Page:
Will artificial intelligence (AI) help defeat climate change? The answer is both yes, and no. There is a lot of excitement and hope around what AI may be able to do when it comes to climate change. However, to achieve these benefits, we must engage with AI in the right way. AI is not a magic fairy dust we can simply sprinkle on the challenge of climate change and expect it to fix itself. We still have to take up our personal responsibility, and AI can be one of the tools in our toolkit to help us do so.
Certainly, AI holds much promise. Recently, I spoke at an event on climate change and technology about the relationship between AI and climate change. I talked about an article from the Brookings Institution, a Washington, DC-based think tank. The piece identifies four ways in which AI could potentially impact on climate change that I found particularly poignant. These include:
- Energy supply – AI is already helping to improve the supply of energy. For example, machine learning systems are being used to map underground deposits of oil and gas, helping companies to better understand their size and value. In the non-hydrocarbon space, AI is also being used for solar forecasting, allowing solar generation companies to participate more efficiently in the electricity markets.
- Energy demand – Today, AI is enhancing efficiency in energy consumption by lowering demand and emissions. These capabilities are set to increase significantly over time. AI can help align energy consumption with real-time changes in energy markets, resulting in significant reductions in demand. The self-healing of power grids is a possibility, too. Today, according to Brookings, potential uses for AI to better manage energy demand are “barely tapped.”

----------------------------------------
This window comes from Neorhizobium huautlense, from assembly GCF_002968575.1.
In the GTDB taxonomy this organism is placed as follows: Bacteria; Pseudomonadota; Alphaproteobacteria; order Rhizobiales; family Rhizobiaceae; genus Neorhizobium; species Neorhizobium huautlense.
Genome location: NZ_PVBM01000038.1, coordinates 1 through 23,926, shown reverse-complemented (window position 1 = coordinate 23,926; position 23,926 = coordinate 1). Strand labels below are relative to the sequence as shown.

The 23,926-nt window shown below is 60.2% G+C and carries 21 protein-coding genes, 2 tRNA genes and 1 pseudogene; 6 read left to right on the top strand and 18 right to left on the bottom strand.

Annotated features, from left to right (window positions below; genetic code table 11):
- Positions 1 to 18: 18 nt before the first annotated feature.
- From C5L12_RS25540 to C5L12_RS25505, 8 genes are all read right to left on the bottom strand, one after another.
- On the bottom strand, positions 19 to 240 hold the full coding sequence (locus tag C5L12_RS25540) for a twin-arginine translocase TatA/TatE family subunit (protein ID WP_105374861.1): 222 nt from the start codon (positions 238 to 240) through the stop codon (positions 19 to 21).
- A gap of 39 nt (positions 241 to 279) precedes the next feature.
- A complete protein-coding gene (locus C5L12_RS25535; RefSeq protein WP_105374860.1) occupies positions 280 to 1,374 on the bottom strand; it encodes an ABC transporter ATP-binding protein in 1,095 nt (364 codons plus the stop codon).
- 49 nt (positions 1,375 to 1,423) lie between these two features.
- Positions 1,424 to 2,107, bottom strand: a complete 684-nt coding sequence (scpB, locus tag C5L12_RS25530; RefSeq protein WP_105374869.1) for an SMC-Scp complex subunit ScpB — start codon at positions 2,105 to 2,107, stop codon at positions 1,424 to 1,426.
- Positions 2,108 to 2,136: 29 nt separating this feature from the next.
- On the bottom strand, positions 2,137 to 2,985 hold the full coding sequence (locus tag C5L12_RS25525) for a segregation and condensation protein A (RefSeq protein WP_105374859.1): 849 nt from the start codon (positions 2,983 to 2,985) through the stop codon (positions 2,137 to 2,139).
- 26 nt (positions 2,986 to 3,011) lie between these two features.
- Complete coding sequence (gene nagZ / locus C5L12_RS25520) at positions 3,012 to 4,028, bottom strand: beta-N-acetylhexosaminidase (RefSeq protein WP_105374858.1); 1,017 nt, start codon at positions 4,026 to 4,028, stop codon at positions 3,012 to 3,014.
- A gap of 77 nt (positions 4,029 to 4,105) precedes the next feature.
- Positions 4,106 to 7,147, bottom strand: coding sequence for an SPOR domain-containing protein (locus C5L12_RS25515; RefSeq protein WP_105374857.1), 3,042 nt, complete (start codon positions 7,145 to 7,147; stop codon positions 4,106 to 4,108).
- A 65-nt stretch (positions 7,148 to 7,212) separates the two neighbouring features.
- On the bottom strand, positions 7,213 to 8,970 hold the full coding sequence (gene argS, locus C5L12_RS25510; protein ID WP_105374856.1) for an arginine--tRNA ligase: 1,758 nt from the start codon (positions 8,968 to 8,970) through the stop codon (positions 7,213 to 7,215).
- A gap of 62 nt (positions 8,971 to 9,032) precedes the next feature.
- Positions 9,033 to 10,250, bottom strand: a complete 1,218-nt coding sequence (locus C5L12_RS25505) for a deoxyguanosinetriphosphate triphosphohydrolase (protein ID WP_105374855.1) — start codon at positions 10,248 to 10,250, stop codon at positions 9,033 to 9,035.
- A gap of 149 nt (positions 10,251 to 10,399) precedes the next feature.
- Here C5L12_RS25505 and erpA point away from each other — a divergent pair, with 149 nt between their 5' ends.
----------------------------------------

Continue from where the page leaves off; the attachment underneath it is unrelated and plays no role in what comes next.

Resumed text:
- Climate modeling – AI will be used to help create models that can drive policy-making aimed at reducing consumption. AI should also be able to significantly improve today’s climate change models – for example, by improving the accuracy of predictions for local climate change impacts.
- Climate policy – The reality is that the globe is already beginning to see the effects of climate change. AI can help governments and other organizations better shape climate policy to reduce harm to people and the environment. For example, smart adaptation strategies can reduce losses, as can preparation for dealing with extreme events as normal.
All of these areas of development for AI are very exciting, but AI is not a magic wand. It is easy to be sucked into the hype around the possibilities for AI to help manage climate change – there are already snake oil salespeople out there promising the moon with little to back up their claims, for example. People also tend to put a lot of focus on the promise of algorithms – there is much exciting work here, but we must learn to think critically about them to avoid unintended consequences.
Amongst all of this, often the data involved in AI climate change solutions is ignored. This is a major mistake. It’s important to ensure that all of the data that is associated with the AI applications is managed correctly. For example, data must be properly managed so that it can be shared effectively – for example, between government agencies and academics, or between companies that are partnering together.
It’s equally important to manage data around climate change in a way that builds trust. This is crucial for both the data being fed into an AI algorithm, as well as the output it produces. For example, managing the data poorly can result in inaccurate results from the AI’s algorithms (remember: “garbage in, garbage out”), resulting in potentially poor decision making. Alternatively, the information could be used for negative purposes – such as analyzing energy use patterns from consumers to determine when a house is unoccupied and ripe to be burgled.
Today, we are at a critical juncture for both climate change and AI. It is important to build trust within society for both how climate change is addressed and how AI solutions function. Strong data management practices have a foundational role to play in building that trust, and in supporting AI-based climate change solutions that deliver on their promises.